Wed Oct 1 08:16:38 PST 2008

The Credit Crisis and the Financial Merry-Go-Round - What Happens Next?

How did the current credit crunch happen and what will its result be? Here is a simple analysis which indicates that financial meltdown has been avoided and the lessons learned will prove valuable in the future. This article was originally published on Associated Content

For the first time in many years, people in the US are worrying about the economic future of the country. The underlying reason for this worry is a realization that the secret perpetual motion engine of the economy has run short of what you might call 'fuel', for want of a better word. Here are the key steps in this critical cycle in the economic life of the nation:

1. US consumers buy foreign goods

2. Part of the profit from these sales is invested in additional foreign goods to be sold to US consumers and the remainder is invested in US financial institutions

3. The financial institutions lend the dollars to US consumers

4. US consumers buy foreign goods (that is, we return to step 1)

This is a positive feedback loop. If it were an electronic circuit it would whine. If it were a nuclear reactor, there would be a chain reaction and the nuclear fuel would be rapidly used up. However, in the case of the US economy, although the cycle has been going for many years, the effects of the positive feedback have been slow to be appreciated.

The reason for this is that loan amounts were pegged by property prices and in the US, property prices were, traditionally, comparatively low. However, with low interest rates, the amounts that mortgage companies were prepared to lend increased, and when loans increased property prices increased in tandem. Purchases then increased, the level of debt increased, and the level of foreign ownership of US financial institutions increased.

Still, all was well with the positive feedback loop of steps 1-4 for a while. And, for a while, politicians were happy to bask in the warm, but slightly worrying, glow of the feedback loop. Goods and debt were transported into the US economy, while credit and jobs were transported to foreign countries. However, US standards of living and the 'feel good' factors were rising, so there was little incentive to moderate the feedback loop.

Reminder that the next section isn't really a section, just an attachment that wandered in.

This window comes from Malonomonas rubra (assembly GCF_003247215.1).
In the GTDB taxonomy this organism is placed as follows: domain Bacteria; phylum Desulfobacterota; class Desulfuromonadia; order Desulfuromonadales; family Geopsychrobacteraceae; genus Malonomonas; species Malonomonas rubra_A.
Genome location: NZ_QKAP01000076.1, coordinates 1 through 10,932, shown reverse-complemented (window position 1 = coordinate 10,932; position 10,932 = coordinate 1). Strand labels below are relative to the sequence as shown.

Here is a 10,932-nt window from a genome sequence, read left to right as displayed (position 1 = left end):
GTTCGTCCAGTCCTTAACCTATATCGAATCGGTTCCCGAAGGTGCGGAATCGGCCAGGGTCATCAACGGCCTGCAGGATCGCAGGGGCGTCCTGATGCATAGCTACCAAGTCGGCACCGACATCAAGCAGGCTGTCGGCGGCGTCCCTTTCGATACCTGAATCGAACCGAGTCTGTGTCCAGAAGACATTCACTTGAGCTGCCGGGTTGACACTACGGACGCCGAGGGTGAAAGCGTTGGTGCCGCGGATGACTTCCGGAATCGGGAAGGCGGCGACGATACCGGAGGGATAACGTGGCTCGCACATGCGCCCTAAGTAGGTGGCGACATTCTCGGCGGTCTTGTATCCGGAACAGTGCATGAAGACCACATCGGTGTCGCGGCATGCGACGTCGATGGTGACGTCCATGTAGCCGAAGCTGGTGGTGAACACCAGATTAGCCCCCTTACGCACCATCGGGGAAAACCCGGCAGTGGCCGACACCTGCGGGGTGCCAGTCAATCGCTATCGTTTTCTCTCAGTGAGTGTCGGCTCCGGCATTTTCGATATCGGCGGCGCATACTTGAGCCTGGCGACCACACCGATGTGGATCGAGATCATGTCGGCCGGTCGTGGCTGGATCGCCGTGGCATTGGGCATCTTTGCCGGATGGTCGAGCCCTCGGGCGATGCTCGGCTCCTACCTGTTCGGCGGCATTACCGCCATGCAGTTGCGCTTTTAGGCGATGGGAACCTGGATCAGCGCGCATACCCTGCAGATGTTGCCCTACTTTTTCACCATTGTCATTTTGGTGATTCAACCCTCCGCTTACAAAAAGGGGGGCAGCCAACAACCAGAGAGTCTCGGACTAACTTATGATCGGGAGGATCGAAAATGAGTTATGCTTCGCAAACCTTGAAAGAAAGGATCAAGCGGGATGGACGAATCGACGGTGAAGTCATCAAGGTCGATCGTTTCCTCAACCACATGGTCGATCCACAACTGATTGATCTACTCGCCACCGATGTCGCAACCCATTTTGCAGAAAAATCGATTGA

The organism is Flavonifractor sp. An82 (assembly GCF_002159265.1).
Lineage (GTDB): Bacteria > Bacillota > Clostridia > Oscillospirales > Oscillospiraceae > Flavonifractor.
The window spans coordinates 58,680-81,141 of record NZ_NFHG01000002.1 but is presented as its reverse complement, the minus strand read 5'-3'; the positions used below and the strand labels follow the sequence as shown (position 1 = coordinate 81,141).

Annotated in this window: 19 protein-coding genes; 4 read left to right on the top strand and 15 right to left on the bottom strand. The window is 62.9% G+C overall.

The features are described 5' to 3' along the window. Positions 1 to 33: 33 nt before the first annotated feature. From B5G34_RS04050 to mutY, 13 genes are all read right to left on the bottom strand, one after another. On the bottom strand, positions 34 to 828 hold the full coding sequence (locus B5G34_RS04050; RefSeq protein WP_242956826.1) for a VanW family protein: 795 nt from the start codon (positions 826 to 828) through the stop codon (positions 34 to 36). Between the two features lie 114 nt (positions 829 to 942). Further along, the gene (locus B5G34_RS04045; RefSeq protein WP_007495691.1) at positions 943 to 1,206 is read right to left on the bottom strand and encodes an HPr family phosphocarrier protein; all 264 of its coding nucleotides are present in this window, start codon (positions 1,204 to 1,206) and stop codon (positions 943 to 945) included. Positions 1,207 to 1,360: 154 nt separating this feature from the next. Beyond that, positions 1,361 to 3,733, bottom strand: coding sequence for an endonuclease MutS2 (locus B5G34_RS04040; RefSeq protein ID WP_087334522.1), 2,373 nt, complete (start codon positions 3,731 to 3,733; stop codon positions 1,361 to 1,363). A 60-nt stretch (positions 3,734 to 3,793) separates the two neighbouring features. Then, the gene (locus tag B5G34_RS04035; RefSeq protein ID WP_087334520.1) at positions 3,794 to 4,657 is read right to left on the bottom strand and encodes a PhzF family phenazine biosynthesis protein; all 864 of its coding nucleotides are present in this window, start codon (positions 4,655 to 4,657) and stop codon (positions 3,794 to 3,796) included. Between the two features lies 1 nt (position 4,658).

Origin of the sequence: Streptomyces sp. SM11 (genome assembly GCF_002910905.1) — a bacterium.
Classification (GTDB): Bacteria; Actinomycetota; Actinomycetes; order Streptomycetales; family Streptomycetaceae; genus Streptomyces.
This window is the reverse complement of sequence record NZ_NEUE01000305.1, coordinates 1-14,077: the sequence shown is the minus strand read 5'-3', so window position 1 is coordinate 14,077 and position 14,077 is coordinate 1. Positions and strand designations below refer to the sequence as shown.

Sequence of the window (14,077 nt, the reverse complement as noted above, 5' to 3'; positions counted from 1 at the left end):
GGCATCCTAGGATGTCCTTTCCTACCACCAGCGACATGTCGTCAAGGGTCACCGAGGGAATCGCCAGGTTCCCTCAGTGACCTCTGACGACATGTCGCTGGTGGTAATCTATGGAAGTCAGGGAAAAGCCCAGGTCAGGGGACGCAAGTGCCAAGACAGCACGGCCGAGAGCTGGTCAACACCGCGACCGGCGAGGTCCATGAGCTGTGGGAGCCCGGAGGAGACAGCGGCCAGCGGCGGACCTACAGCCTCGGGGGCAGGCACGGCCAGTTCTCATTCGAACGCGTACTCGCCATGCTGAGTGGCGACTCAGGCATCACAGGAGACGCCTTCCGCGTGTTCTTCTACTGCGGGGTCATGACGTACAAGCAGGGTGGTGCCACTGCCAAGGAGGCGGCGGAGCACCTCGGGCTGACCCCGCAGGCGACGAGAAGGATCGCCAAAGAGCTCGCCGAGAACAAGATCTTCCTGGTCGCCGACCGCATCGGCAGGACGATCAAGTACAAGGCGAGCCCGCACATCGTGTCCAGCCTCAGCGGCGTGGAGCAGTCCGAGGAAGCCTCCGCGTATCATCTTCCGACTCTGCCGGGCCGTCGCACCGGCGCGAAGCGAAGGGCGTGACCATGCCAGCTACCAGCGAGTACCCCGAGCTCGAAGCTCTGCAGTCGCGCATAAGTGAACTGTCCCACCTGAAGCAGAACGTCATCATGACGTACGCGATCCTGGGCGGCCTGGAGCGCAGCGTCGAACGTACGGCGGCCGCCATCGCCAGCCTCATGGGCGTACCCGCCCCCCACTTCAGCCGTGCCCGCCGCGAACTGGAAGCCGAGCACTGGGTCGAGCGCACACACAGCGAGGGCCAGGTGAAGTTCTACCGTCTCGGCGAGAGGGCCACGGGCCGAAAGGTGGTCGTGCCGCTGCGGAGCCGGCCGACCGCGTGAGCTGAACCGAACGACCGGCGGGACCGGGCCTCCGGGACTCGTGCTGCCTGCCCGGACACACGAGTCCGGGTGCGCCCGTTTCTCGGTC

However, the recent increase in the price of oil left US consumers struggling to pay the interest on their loans. As consumers have started to experience increasing difficulties, with almost 1 in 10 mortgage payers having a hard time making payments, the feedback loop reached a limit; it had almost consumed all of its fuel.

However, when a feedback loop such as this is discovered it can be rapidly damped. The performer points the microphone away from the speakers and the howl immediately dies down. The control rods are dropped into the reactor, each free neutron leads to the production of less than one neutron and the nuclear reaction is rapidly quenched.

The same thing happens in financial markets. Steps 1-4 have been starkly apparent to savvy politicians such as Ross Perot and Ron Paul for many years. However, now steps 1-4 are apparent to even the most superficial political performers, some of whom are in current political office, and some of whom soon will be. Accordingly, creative, if not strictly capitalist, measures are being employed to damp steps 1-4 of the economic merry-go-round. Financial institutions are being rescued rather than being allowed to fail, to the relief of nervous foreign investors. The intention is to prevent an equivalent of the South American loan fiasco that hurt many international lenders in years past.

However, there are other potentially beneficial perspectives. For example, in domestic politics, there is now, in some political circles at least, an understanding that living within the country's means and investing in education would be a useful forward looking step.

In fact, just as in our own households, there may be a realization that debt should be reserved for property and education, not satellite dishes and wide screen televisions. Hopefully the immediate spending policies for the US would be investment in programs, not necessarily academic, which drive innovation and the investment of modern infrastructure. For example, a program to reduce the cost of high bandwidth communication to every home would pay great dividends in productivity. If the politicians could avoid the temptation to legislate the maximum number of hours of YouTube watching, everybody in the country could benefit from the collective knowledge and knowledge sharing of the web, not just the spoiled middle class kids of suburbia.

A swift investment in education could be made by allowing PhD students from around the world to settle in the US on finishing their studies. These potential new recruits who have been largely fed and educated by foreign countries can then contribute to the US economy during the working lives.

So, astonishing and comically flawed as steps 1-4 may be, it appears that the US will avoid an economic disaster, learn from its dalliance with circular economics, and move on a stronger and chastened nation.

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